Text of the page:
Artvin Hatila Valley National Park

   The National Park includes the Hatila Valley which is one of the main bodies of the Çoruh River and its many side streams. The Hatila Valley is a young, type V valley with a narrow base. There are declivity fractures along the valley caused by litolic differences. By these declivity fractures, waterfalls were formed on the river. The bed of the valley abrades deeper than it widens to the sides, consequently, the hillsides of the valley reach to a slope of 80%, 100% in some places. The hillsides have been processed by physical fractions, mass movements, landslides and side streams, so the valley has a brusque topography.

   This topography has caused the formation of canyons and straits in the middle part of the valley. The rich and intense vegetative cover in the middle and top edge of the valley harbors various types of plants. The main feature of the plant types in this flora is that in the lower part of the valley generally it reflects the characteristics of the Mediterranean climate. In consequence, the flora here shows a relict character. Hatila Valley covers a rich fauna. The interesting geologic and geomorphologic structure and the genuine flora of the Hatila Valley make the district a rare and particular region of Turkey.

Irsa plateau
The plateau which is 35 km. away from city centre, is commonly used by Erenler (İrsa) Villager
Artvin Culture House
According to its epigraph, the house was built in 1799 and its owner was Bicanoğlu Yahya Ağa. The structure which is a masterpiece of Ottoman-Turkish architecure was recorded as “ a mansion with a garden” in the notices of Ottoman land registers. Beautiful examples of carving and engraving can be seen in the house. The cypress tree motifs on the right and the left of the fireplace have a special meaning in Turkish culture. When we analyse the Turkish culture from the past to the present, it can be seen that tree motifs have been used often in the similar ways. The cypress tree motifs which symbolize the tree of life were used in the tiles, tombstones, rugs, fountains etc. by Ottoman craftsmen. The resemblance of cypress tree to the minarets is also a reason why it was used often in the Ottomans. The restoration and the garden design of the Culture House were made and now it is a place where you can taste local dishes. The Culture House is 3 km away from the Artvin City Centre. You can go there on foot –it takes about 10 minutes-  or you can use public transportation and then walk 500 metres to reach there.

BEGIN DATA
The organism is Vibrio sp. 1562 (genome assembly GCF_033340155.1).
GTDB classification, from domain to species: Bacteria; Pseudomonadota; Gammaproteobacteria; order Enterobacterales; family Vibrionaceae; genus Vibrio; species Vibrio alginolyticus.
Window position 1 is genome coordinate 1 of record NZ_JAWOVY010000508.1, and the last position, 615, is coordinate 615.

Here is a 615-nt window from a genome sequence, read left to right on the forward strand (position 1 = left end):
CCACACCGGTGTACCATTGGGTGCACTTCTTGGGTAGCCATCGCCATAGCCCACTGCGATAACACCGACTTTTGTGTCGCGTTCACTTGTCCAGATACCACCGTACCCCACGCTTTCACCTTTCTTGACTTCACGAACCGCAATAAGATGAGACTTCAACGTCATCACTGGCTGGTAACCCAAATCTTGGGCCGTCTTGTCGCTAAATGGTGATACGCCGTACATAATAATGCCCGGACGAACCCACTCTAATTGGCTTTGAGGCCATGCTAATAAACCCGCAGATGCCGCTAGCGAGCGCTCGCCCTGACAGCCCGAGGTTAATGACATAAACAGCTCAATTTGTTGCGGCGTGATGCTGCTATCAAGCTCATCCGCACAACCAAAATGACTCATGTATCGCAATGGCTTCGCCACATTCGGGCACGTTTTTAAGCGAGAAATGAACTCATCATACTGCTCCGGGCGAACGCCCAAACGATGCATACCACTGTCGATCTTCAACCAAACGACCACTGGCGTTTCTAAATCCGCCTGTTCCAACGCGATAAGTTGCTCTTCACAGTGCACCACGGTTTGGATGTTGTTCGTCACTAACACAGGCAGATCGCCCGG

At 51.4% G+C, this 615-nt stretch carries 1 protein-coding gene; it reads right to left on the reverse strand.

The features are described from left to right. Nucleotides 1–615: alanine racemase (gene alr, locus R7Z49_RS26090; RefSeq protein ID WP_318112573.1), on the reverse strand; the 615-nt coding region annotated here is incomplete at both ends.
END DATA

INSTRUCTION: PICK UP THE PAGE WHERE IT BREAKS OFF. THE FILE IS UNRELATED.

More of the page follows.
İşhan Church
   It is located in Yusufeli’s İşhan village. According to a manuscript dated to 951, the Church was built by Priest Seba, nephew and student of Priest Khandzda (759- 861), with support and help of King Andernese. Construction of the Monastery was started in 955 during the reign of Georgian King David, and finished by Baratian King Magistros in 1027. The Virgin Marry Chapel is found at the southwest of the Monastery.
Küre Cemetery (Protected Historical Area)
The war cemetery was constructed for the memorial of Lieutenant Mehmet Rüştü Bey and the privates Aki AKAN and Hasan VANOĞLU who are the martyrs of the First World War.
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